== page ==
Back in my bedroom, I changed my clothes: black leggings and a black sweatshirt. I ripped the pillowcase off my pillow, grabbed the cat mask I had dug out of storage a few hours earlier, and laced up my running shoes. I snuck out the front door, undetected by my dad. At the end of the driveway, I turned left and burst into a full sprint.

The purpose of Halloween is candy. It’s not about visiting with your neighbors, or spending time with your friends; it’s about collecting the most candy. That year, I decided I was going to collect the most candy ever. Goodbye pokey family and doorstep chitchats. My mask would give me the anonymity I needed to speed up my hustle. I did not walk door to door. I ran.

I ran like a thief in night. Literally. I took more than my fair share of those unattended bowls of candy left on doorsteps. I learned to time my approaches perfectly, sliding into other groups just as the homeowner opened their door and the kids held out their bags. I rarely had to press the doorbell and wait. Sometimes I didn’t even say trick-or-treat.

Only the weight of the pillowcase could stop me. I returned home cradling my 20-pound pillowcase in both arms. I dumped its contents on my bed, admired the assortment, and congratulated myself. I rewarded myself with my favorite kinds first, but it didn’t really matter. I was going to eat it all anyway. It was just a matter of time.

Thirty minutes later, my mom and brother returned home. When my mom opened my bedroom door to tell me how I had missed out, she found me grinning wickedly surrounded by wrappers.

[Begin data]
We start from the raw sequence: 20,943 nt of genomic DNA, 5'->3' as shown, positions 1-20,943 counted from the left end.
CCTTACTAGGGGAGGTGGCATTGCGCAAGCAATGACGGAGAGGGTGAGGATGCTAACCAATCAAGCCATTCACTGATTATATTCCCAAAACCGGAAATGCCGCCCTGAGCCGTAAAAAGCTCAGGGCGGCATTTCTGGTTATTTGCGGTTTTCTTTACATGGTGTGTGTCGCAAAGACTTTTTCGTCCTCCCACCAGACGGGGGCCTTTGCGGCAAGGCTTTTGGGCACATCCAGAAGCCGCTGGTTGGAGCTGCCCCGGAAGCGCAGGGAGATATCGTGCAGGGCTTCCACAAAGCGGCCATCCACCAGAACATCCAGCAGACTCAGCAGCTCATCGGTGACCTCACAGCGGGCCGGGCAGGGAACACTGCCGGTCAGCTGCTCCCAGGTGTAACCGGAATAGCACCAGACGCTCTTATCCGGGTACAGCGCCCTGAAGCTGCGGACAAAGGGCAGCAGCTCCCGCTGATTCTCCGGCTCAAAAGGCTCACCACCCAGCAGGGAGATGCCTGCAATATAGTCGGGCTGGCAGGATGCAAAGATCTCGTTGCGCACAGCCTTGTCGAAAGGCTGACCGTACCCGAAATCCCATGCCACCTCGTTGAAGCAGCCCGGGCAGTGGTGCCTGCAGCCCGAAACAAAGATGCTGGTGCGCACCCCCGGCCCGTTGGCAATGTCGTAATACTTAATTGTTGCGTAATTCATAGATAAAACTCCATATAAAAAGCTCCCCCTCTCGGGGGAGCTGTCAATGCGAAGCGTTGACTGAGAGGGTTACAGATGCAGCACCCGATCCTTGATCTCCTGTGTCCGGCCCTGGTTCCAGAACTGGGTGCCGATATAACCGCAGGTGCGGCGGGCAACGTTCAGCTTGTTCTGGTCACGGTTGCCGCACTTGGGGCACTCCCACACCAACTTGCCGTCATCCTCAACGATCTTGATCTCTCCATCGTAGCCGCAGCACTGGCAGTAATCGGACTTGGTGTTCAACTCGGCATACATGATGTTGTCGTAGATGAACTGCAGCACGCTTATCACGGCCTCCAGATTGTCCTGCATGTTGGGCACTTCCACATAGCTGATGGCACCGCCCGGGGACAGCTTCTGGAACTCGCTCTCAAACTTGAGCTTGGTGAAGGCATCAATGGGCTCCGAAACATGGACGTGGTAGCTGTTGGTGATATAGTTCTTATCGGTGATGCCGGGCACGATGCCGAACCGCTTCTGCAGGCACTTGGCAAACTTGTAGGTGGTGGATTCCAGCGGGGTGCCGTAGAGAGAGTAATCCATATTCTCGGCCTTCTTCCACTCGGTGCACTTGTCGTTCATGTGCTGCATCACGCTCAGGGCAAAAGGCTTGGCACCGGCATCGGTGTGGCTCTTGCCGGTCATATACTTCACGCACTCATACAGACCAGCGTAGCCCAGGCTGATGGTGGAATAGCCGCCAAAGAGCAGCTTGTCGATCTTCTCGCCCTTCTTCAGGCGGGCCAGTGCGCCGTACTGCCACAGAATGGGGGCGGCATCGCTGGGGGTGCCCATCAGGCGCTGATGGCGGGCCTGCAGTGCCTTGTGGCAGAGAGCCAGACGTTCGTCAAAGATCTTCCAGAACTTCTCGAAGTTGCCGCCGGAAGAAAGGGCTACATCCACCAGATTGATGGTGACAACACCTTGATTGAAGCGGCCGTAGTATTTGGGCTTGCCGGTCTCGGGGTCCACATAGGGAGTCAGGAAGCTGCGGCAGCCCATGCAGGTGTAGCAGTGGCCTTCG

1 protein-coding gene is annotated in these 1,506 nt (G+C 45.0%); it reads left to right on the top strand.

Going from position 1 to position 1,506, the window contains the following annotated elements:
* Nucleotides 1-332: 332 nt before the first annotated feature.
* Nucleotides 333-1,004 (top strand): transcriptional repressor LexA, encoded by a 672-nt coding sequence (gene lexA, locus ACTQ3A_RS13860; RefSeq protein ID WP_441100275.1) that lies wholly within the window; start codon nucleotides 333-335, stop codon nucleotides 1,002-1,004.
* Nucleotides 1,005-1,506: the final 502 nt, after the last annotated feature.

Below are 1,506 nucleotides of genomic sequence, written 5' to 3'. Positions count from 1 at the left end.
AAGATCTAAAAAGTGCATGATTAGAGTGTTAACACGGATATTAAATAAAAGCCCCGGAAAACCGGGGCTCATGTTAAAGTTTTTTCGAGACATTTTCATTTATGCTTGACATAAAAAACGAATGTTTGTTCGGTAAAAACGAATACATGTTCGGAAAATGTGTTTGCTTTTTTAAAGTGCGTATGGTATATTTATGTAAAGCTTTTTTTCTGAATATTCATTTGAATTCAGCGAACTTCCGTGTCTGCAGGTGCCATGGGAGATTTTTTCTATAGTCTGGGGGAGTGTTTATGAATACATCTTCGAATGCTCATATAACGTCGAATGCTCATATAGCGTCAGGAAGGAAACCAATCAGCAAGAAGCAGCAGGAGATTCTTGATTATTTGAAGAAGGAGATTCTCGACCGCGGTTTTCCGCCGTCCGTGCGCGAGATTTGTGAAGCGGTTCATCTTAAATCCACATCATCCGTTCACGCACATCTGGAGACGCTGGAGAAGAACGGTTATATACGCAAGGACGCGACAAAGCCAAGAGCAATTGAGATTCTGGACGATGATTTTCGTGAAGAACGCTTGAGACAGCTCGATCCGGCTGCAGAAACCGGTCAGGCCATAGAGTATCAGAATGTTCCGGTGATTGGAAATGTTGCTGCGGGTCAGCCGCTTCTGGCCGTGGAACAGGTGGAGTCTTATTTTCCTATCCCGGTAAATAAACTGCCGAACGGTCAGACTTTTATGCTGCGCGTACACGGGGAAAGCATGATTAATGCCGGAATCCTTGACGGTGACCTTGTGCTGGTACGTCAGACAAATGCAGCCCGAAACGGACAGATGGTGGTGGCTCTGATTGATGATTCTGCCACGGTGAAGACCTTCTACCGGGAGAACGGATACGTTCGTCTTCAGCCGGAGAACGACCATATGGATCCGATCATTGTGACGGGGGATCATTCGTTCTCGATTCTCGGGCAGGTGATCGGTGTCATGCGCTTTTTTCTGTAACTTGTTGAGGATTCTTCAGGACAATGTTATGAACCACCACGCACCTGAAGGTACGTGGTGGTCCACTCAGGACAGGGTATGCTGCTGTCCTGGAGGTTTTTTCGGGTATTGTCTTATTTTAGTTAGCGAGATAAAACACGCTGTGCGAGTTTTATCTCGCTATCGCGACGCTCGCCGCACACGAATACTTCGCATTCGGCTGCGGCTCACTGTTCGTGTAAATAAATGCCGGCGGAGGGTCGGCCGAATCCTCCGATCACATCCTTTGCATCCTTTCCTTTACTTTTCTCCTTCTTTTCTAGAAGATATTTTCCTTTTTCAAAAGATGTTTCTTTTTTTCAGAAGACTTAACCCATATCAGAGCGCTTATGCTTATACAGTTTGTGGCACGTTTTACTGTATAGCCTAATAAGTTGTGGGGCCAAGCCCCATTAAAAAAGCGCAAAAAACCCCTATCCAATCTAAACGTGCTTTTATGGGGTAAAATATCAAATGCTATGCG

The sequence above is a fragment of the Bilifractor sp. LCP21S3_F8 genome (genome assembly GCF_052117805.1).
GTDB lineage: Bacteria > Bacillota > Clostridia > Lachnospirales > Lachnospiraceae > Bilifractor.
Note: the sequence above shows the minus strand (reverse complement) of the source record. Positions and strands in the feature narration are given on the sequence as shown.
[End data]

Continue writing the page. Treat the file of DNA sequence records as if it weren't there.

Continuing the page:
******

Skittles were one of my favorite candies. Particularly the purple Skittles. I think I started buying them from the office vending machine to try to beat the afternoon slump. This was four years ago, when my digestive issues were beginning to get severe. I was avoiding dairy and soy, so Starbucks was no longer an option. I had cut out gluten, and was resorting to all fruit smoothies for lunch, but my gut and butt were still angry.

A bag of Skittles seemed harmless given my current state. At least it would help my mental health, I justified. I spread the tiny spheres out on my desk, admiring their bright colors, as if it would slow my consumption. As soon as they were gone, I wanted more. My coworker caught me with the second bag and warned me I was going to be sorry. Maybe, I said, but I was going to be happy first.

One hour later, the Skittles started punching me in the stomach. I continued to work at my desk, accepting my punishment and accustomed to digestive pain. Suddenly, a sharp, overwhelming urge rushed me to the bathroom. I pooped the entire rainbow for the next 30 minutes.

If you know me well, you know this did not discourage me. In fact, they next day, I ate two more bags of Skittles and again, pooped my guts out. I wasn’t surprised by my belly ache, but the ferocity of the Skittles shooting through my system was terrifying.

I googled my symptoms and discovered fructose intolerance. People with fructose intolerance can’t digest foods like corn syrup, which is in everything! I refused to believe I could no longer eat my beloved candy, so I keep eating the Skittles for a full week. I spent a lot of time in the bathroom that week.

Eventually, I realized not only were the Skittles making me sick, but my lunchtime smoothies too! I thought all fruit smoothies were the ultimate health food, but I was wrong. It turns out a lot of supposed healthy foods make me sick. Soon after, I discovered the low FODMAP diet and have stuck with it ever since. My hypothesis is mast cell disease destroyed my body’s ability to create many enzymes necessary for digestion.

Now I binge on corn syrup free jelly beans. Sometimes by the package. You can take the fructose out of the candy, but you can’t take the candy out of me.